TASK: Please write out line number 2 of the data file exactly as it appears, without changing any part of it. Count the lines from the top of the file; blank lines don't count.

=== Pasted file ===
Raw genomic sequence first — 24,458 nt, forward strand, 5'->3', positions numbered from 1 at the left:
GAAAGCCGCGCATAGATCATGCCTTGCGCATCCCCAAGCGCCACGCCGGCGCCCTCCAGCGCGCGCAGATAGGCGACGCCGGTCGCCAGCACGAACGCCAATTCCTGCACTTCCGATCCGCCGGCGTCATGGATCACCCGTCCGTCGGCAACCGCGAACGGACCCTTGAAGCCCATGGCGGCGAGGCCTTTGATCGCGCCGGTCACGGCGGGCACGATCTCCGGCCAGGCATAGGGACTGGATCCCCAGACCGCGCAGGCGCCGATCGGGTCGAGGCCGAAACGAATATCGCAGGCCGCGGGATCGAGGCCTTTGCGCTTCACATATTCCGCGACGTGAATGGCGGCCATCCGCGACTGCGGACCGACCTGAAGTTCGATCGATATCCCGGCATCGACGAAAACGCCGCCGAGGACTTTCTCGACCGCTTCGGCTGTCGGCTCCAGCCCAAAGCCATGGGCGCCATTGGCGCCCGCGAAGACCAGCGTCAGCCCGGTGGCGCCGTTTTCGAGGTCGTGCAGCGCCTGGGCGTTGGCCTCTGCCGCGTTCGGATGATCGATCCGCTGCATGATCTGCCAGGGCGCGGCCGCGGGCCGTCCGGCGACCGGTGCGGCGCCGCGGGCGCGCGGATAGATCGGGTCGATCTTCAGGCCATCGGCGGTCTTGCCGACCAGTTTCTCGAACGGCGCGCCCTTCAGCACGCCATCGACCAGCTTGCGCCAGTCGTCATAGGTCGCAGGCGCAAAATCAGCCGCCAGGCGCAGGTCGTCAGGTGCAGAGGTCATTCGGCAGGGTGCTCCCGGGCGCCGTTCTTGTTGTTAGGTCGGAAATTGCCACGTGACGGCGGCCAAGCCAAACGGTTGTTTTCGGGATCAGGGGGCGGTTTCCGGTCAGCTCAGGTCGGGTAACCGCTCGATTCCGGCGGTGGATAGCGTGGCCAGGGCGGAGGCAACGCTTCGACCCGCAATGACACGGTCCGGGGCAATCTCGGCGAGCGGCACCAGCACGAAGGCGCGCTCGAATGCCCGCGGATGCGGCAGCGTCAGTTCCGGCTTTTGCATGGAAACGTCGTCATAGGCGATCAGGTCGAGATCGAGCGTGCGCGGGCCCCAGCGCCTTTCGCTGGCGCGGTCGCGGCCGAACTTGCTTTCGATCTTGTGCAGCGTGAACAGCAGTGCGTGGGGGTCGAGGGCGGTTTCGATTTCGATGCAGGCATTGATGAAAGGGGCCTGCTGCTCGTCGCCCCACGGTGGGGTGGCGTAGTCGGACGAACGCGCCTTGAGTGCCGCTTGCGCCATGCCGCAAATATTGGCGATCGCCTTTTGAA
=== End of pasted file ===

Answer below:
GAAAGCCGCGCATAGATCATGCCTTGCGCATCCCCAAGCGCCACGCCGGCGCCCTCCAGCGCGCGCAGATAGGCGACGCCGGTCGCCAGCACGAACGCCAATTCCTGCACTTCCGATCCGCCGGCGTCATGGATCACCCGTCCGTCGGCAACCGCGAACGGACCCTTGAAGCCCATGGCGGCGAGGCCTTTGATCGCGCCGGTCACGGCGGGCACGATCTCCGGCCAGGCATAGGGACTGGATCCCCAGACCGCGCAGGCGCCGATCGGGTCGAGGCCGAAACGAATATCGCAGGCCGCGGGATCGAGGCCTTTGCGCTTCACATATTCCGCGACGTGAATGGCGGCCATCCGCGACTGCGGACCGACCTGAAGTTCGATCGATATCCCGGCATCGACGAAAACGCCGCCGAGGACTTTCTCGACCGCTTCGGCTGTCGGCTCCAGCCCAAAGCCATGGGCGCCATTGGCGCCCGCGAAGACCAGCGTCAGCCCGGTGGCGCCGTTTTCGAGGTCGTGCAGCGCCTGGGCGTTGGCCTCTGCCGCGTTCGGATGATCGATCCGCTGCATGATCTGCCAGGGCGCGGCCGCGGGCCGTCCGGCGACCGGTGCGGCGCCGCGGGCGCGCGGATAGATCGGGTCGATCTTCAGGCCATCGGCGGTCTTGCCGACCAGTTTCTCGAACGGCGCGCCCTTCAGCACGCCATCGACCAGCTTGCGCCAGTCGTCATAGGTCGCAGGCGCAAAATCAGCCGCCAGGCGCAGGTCGTCAGGTGCAGAGGTCATTCGGCAGGGTGCTCCCGGGCGCCGTTCTTGTTGTTAGGTCGGAAATTGCCACGTGACGGCGGCCAAGCCAAACGGTTGTTTTCGGGATCAGGGGGCGGTTTCCGGTCAGCTCAGGTCGGGTAACCGCTCGATTCCGGCGGTGGATAGCGTGGCCAGGGCGGAGGCAACGCTTCGACCCGCAATGACACGGTCCGGGGCAATCTCGGCGAGCGGCACCAGCACGAAGGCGCGCTCGAATGCCCGCGGATGCGGCAGCGTCAGTTCCGGCTTTTGCATGGAAACGTCGTCATAGGCGATCAGGTCGAGATCGAGCGTGCGCGGGCCCCAGCGCCTTTCGCTGGCGCGGTCGCGGCCGAACTTGCTTTCGATCTTGTGCAGCGTGAACAGCAGTGCGTGGGGGTCGAGGGCGGTTTCGATTTCGATGCAGGCATTGATGAAAGGGGCCTGCTGCTCGTCGCCCCACGGTGGGGTGGCGTAGTCGGACGAACGCGCCTTGAGTGCCGCTTGCGCCATGCCGCAAATATTGGCGATCGCCTTTTGAA